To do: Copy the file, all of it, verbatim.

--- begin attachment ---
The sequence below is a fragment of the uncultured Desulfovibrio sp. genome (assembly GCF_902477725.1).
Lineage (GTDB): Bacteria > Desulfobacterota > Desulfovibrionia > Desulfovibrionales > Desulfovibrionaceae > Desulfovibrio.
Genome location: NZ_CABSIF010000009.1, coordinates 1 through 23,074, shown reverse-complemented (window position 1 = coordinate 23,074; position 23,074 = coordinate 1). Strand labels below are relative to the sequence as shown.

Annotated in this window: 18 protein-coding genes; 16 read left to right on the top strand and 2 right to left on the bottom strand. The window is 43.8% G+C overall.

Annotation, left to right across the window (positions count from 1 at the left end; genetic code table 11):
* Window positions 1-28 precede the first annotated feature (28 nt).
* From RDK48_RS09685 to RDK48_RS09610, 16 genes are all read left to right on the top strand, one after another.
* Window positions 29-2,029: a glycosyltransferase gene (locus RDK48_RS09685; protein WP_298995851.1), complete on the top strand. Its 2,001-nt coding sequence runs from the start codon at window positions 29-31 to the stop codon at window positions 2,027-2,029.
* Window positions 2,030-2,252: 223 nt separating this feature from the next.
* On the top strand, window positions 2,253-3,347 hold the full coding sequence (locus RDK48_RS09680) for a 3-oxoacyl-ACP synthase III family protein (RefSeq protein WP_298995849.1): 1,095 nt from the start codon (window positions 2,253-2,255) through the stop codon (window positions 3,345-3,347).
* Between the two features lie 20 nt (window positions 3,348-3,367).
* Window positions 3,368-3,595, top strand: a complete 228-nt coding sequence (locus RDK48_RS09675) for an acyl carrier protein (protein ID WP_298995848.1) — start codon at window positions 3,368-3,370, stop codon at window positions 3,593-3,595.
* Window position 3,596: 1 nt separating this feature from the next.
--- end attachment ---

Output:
The sequence below is a fragment of the uncultured Desulfovibrio sp. genome (assembly GCF_902477725.1).
Lineage (GTDB): Bacteria > Desulfobacterota > Desulfovibrionia > Desulfovibrionales > Desulfovibrionaceae > Desulfovibrio.
Genome location: NZ_CABSIF010000009.1, coordinates 1 through 23,074, shown reverse-complemented (window position 1 = coordinate 23,074; position 23,074 = coordinate 1). Strand labels below are relative to the sequence as shown.

Annotated in this window: 18 protein-coding genes; 16 read left to right on the top strand and 2 right to left on the bottom strand. The window is 43.8% G+C overall.

Annotation, left to right across the window (positions count from 1 at the left end; genetic code table 11):
* Window positions 1-28 precede the first annotated feature (28 nt).
* From RDK48_RS09685 to RDK48_RS09610, 16 genes are all read left to right on the top strand, one after another.
* Window positions 29-2,029: a glycosyltransferase gene (locus RDK48_RS09685; protein WP_298995851.1), complete on the top strand. Its 2,001-nt coding sequence runs from the start codon at window positions 29-31 to the stop codon at window positions 2,027-2,029.
* Window positions 2,030-2,252: 223 nt separating this feature from the next.
* On the top strand, window positions 2,253-3,347 hold the full coding sequence (locus RDK48_RS09680) for a 3-oxoacyl-ACP synthase III family protein (RefSeq protein WP_298995849.1): 1,095 nt from the start codon (window positions 2,253-2,255) through the stop codon (window positions 3,345-3,347).
* Between the two features lie 20 nt (window positions 3,348-3,367).
* Window positions 3,368-3,595, top strand: a complete 228-nt coding sequence (locus RDK48_RS09675) for an acyl carrier protein (protein ID WP_298995848.1) — start codon at window positions 3,368-3,370, stop codon at window positions 3,593-3,595.
* Window position 3,596: 1 nt separating this feature from the next.